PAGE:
UCLA heads back to San Bernardino for training camp

Legendary college football coach Paul “Bear” Bryant took his Texas A&M Aggies out to Texas Hill Country for a brutal training camp that is now infamously referred to as “The March to the Desert” in football circles.

This is the story of the UCLA version: The March to the Inland Empire, which started on Wednesday and continues though Aug. 17.

While second-year coach Jim Mora is still far from legendary, the Bruins’ San Bernardino training camp is fast becoming infamous.

The Bruins first left the confines of Westwood for preseason workouts last year and the results were difficult to argue: The Bruins went 9-5.

UCLA shocked the college football world early in the season with an upset of Top-25 Nebraska and later in the season with an even bigger upset over rival USC.

The culture change ushered in by their new coach began with 10 days of brutal workouts in blistering temperatures. And it brought the team together in ways no one could have ever imagined.

“The success that we had last year is because we came together as a brotherhood there and we became close,” said offensive lineman Xavier Su’a-Filo. “What happened was, Coach Mora took us to a place that where we were out of our comfort zone, demanded a lot of us and we came out a different team.”

As is sometimes the case on every team, cliques formed by class and positions. But the issue had become a pressing one in Westwood in recent seasons and drove wedges in between teammates that needed to work as just that – a team – in order to win.

Mora put a stop to that right away. He assigned roommates for camp grouping offensive players with defensive players and seniors with freshmen. The team stayed in the dorms of Cal State San Bernardino, giving the camp a pro-style feel. Bonds became tighter. Each workout, more intense than the one before, became a badge of honor.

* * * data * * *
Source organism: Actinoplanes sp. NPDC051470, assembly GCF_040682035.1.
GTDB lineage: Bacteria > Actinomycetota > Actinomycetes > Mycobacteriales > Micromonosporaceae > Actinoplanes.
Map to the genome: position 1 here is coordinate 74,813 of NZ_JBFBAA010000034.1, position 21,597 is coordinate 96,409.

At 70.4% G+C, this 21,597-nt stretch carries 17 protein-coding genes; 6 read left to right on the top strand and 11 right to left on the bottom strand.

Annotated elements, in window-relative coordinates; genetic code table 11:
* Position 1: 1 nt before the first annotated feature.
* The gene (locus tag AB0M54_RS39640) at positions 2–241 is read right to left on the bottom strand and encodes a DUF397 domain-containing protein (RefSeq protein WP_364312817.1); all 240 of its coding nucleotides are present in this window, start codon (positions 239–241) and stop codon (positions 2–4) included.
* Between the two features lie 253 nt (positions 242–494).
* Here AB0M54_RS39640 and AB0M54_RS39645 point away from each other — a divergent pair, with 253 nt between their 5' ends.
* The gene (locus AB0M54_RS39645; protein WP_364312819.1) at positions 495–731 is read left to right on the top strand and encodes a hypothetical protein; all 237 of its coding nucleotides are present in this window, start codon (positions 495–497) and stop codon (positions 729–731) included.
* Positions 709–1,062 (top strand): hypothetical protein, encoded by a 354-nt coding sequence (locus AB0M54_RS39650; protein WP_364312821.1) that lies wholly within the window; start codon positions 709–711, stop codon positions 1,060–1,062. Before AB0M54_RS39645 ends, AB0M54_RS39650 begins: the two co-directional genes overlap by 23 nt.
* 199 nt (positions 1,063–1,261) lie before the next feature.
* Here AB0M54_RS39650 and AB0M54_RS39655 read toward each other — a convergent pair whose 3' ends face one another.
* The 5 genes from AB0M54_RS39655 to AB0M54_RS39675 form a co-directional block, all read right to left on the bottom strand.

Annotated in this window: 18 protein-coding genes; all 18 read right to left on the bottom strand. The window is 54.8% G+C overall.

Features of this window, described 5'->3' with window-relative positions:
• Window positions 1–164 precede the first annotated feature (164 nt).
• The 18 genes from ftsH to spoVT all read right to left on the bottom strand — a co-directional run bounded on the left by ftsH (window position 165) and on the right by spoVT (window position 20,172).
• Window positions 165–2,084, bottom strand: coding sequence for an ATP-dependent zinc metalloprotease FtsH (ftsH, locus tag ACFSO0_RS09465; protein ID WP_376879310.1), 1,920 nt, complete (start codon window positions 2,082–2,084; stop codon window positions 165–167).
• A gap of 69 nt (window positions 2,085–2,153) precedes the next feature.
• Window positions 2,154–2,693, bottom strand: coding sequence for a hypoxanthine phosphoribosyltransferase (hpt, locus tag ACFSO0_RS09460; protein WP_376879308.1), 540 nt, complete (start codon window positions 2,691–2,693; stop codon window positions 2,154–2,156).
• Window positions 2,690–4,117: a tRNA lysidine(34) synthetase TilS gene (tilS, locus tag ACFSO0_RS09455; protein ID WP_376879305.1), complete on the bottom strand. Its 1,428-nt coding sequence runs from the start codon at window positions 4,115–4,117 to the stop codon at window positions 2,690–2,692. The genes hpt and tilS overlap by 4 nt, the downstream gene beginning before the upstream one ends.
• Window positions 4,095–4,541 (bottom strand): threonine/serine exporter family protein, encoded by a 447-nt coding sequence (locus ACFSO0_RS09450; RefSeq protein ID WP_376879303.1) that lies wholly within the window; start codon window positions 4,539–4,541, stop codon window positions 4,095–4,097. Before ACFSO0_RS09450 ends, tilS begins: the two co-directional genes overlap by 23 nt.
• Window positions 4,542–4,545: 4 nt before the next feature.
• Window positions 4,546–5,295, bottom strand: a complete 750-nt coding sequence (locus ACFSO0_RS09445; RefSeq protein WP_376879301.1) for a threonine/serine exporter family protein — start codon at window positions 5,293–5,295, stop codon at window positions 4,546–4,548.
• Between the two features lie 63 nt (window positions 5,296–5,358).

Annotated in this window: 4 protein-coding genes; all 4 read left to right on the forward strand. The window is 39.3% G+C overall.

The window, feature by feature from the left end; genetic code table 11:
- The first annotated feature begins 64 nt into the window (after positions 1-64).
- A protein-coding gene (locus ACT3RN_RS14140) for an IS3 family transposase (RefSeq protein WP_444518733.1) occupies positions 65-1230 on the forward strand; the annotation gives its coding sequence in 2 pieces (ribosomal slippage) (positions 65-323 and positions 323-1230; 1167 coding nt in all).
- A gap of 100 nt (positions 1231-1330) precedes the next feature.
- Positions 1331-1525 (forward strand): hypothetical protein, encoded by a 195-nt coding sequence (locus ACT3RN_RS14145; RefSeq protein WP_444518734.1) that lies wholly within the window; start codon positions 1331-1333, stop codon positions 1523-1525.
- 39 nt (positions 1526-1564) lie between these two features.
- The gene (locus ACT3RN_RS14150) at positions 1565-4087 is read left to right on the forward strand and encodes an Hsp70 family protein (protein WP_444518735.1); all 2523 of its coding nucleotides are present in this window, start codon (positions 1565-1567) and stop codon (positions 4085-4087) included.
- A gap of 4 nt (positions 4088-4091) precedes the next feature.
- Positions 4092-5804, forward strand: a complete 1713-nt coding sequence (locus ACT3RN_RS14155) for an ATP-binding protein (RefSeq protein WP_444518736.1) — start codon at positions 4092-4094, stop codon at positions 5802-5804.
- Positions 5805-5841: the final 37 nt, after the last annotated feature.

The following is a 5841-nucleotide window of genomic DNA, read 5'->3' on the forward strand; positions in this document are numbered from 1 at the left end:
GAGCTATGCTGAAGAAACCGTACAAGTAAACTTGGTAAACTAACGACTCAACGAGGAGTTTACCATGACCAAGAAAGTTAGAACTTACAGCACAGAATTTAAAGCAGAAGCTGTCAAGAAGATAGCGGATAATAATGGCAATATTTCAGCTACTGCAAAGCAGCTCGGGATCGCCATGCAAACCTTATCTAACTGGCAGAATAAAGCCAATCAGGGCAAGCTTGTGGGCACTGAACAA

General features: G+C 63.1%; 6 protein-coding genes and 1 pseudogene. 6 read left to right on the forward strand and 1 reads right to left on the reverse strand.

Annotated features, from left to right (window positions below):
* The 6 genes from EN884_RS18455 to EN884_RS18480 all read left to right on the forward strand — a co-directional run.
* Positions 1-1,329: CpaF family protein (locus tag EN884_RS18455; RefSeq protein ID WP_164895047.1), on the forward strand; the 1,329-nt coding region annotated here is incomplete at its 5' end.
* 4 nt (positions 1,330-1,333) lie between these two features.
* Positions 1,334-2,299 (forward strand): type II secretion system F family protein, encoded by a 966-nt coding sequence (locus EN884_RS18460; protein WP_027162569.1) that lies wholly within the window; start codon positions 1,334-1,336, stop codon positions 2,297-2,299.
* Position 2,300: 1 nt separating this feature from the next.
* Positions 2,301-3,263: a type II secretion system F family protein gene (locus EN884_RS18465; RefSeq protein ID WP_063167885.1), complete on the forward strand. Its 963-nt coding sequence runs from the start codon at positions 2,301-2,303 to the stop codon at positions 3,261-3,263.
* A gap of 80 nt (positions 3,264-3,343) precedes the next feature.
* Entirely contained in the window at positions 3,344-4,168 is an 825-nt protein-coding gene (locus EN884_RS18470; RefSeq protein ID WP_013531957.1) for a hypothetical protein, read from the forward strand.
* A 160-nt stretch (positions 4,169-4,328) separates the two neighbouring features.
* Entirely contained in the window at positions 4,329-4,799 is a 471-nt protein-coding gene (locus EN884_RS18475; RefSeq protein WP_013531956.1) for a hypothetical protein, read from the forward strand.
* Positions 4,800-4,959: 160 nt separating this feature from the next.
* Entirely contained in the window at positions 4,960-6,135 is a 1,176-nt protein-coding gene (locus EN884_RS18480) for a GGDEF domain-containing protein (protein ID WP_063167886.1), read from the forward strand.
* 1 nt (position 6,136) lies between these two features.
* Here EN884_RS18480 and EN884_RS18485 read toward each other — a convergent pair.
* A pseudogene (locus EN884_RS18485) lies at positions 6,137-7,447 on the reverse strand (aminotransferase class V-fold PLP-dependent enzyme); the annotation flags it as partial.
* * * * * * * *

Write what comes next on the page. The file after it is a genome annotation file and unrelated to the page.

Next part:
“In San Bernardino, there’s nothing else to do really, for us, than spend time together as a team,” Su’a-Filo said. “Being able to accomplish something like that in a tough training camp like that meant a whole lot to us. And that trust that we had for one another really helped us be a team.”

When Mora first broke it to the team that the first 10 days of training camp would not be on campus at Spaulding Field but 100 miles away at CSUSB’s athletic fields, the news was not well received.

“I didn’t even know where San Bernardino was. All the guys on our team from that area was like, ‘Uh oh, oh gosh. Dude, it’s freaking hot out there,'” Su’a-Filo said. “We didn’t know what to expect so I think that’s why it was tough for us out there.”

This year, there’s a certain anticipation and even an excitement about the camp. The Bruins are looking to build on a breakout season and know that the San Bernardino camp is the first step toward success.

No matter how hot it is.

“I don’t care how hard training camp is, it’s supposed to be hard. It’s a real man-maker,” Su’a-Filo said. “That tone we set in practice and that standard that we set in the beginning of the season, we’ll try to carry it all the way through and will be the key to our success.”